Archive for May, 2009

Kanban for a small team ?

We’re a small scrum team. Very small. Temporarily down to 2 developers, one of whom is part-time scrummaster, plus one product owner. The developers are responsible for not only new development, but also function as 2nd-level production support and helping stakeholders develop their user stories into a do-able form (acceptance criteria, etc).

This leads to conflicts of priorities. 2nd-level support can be hugely disruptive, taking out one developer from a half-day to 2 full days for some issues, which has the effect of stopping the sprint if one developer is on holiday. Partially complete sprints are a too-regular ocurrence therefore.

We’ve attempted to ring-fence the two non-sprint activities. Support work goes to the ‘duty developer’ (a role that rotates between the two developers) and should be time-boxed to no more than 2/3 of a working day in total. And story development should take place only in ‘jog week‘ (a week between two week sprints).

In practice, both non-sprint activities break out of their respective constraints. E.g. when the business decides an unhappy customer needs placating NOW, the team has to do it, and the scheduled sprint work suffers, and of course some user stories are therefore delayed by a full sprint cycle.

Essentially, it’s a combination of

  • a team with a responsibility for both development and an unpredictable support workload
  • a team too small to absorb workload fluctuations easily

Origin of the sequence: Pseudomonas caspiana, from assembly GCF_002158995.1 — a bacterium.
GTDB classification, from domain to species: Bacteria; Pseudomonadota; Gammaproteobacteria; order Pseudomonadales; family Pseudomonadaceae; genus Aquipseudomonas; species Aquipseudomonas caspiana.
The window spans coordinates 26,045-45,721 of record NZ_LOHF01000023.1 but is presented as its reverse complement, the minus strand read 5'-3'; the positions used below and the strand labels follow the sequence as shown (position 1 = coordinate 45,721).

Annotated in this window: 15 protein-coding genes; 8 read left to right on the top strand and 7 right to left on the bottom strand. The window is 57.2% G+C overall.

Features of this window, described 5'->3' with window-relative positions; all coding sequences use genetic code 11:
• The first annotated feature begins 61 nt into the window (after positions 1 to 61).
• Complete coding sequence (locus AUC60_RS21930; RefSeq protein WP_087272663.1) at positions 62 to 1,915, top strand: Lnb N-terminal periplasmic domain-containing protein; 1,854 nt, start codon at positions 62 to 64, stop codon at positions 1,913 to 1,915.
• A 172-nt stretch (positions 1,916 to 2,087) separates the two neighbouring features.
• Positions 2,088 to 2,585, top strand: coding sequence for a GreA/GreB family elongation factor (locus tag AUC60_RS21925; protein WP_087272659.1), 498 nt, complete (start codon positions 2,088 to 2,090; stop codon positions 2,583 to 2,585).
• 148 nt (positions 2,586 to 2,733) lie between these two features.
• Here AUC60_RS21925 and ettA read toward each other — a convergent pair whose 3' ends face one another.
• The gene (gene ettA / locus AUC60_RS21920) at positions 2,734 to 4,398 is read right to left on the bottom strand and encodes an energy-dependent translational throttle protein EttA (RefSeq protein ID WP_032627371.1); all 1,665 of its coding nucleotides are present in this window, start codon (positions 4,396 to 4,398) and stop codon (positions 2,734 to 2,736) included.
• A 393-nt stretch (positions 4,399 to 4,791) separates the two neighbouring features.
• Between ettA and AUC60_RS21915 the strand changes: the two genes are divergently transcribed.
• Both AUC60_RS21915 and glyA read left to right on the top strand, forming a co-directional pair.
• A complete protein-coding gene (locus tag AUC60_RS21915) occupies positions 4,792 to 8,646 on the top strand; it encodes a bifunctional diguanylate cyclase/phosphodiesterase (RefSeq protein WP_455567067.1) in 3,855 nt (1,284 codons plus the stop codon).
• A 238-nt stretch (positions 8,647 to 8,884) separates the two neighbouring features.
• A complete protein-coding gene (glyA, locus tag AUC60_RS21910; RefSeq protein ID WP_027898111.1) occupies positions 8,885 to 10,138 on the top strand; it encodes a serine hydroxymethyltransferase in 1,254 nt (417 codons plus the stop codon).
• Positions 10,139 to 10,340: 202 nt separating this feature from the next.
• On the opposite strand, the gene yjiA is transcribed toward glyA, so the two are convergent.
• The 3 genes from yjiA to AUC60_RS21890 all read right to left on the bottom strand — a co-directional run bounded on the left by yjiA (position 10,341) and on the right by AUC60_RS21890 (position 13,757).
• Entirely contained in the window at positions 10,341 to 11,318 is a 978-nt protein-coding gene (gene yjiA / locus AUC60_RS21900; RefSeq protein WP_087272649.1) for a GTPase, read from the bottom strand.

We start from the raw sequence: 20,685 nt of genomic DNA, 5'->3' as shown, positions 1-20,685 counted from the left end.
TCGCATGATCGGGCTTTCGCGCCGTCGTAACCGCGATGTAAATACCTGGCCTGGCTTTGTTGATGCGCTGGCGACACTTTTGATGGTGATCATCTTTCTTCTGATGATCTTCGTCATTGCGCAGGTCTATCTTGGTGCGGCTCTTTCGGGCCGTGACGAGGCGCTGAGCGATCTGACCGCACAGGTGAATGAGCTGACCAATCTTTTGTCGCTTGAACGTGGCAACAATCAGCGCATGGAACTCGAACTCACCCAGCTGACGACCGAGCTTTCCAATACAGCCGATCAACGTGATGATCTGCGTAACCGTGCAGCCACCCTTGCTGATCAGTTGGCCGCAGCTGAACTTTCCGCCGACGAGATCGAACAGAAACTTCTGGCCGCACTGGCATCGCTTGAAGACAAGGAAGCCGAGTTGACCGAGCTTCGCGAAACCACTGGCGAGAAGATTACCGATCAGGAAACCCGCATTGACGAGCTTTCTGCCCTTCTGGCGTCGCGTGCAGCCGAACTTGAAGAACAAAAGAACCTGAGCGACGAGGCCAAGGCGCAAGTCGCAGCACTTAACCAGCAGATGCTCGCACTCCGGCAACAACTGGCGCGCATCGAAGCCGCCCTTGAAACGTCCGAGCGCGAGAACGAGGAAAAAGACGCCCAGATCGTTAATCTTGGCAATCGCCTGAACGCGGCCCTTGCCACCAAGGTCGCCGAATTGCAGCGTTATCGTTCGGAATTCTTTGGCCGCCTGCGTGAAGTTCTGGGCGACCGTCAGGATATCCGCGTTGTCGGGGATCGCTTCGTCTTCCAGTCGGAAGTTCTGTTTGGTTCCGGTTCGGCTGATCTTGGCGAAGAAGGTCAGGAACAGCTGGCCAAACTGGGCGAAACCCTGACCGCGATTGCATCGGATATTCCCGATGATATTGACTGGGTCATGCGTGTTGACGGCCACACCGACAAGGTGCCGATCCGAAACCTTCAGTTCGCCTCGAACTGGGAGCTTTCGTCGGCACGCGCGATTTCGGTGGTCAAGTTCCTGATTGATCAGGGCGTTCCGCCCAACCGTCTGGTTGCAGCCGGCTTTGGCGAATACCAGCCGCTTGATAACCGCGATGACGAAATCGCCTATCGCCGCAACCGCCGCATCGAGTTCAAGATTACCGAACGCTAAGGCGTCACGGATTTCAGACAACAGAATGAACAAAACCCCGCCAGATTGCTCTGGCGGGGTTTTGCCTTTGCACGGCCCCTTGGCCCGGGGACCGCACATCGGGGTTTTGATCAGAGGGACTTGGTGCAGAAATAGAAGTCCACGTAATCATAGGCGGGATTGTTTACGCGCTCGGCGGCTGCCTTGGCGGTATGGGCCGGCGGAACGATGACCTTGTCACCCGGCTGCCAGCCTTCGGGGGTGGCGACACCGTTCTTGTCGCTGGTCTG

that means that scrum is not working well for us.

So Kanban looks like a solution for two reasons.

Firstly, no timeboxed iterations should mean that if there’s a change in priorities (insertion of an urgent workitem), then less urgent items move back one place in the queue, not a full 3 weeks.

Secondly, the business will need to weigh priorities between regular development and must-do items arriving via production support. I think the whole process will become much more transparent, in contrast to the current situation.

The details of our implementation need still need sorting out, but the idea is building momentum and it seems likely we’ll go for it.

Looking forward to it.

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Posted by Andy on May 12th, 2009 No Comments

Features, Epics and Themes

I like the thinking that’s gone into this white paper and the associated presentation from Dean Leffingwell. It pulls together all the artifacts we deal with in the agile world, from stories and tasks right through to epics and themes, and pulls it all together into a consistent model.

Some intial thoughts: Some of the deep detail may go too far. For example my reading of the model is that stories are always subordinate to a higher level feature, and similarly features are always part of a release. For the perspective of a team working on a product that has matured somewhat, we find ourselves working on a mix of both large features and small enhancements to existing functionality. Should we consider those small enhancements as features in their own right in this model, or create artificial features to encapsulate them ? Neither I think, the small enhancements exist as stories in their own right, without an encapsulating feature.

I find it interesting to compare this model with that advocated in the Open Agile process. This also extends the concept of a backlog item beyond a mere story, but the extension there encompasses Quality Items (bugs), Obstacles (impediments) and Calendar Items. Again I find this relevant to my own situation where working with a relatively mature product entails more than just dealing with new functionality neatly boxed as user stories.

I look forward to further developments towards a ubiquitous language (if not a ubiquitous model) suitable for all flavours of Agile.

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Posted by Andy on May 6th, 2009 No Comments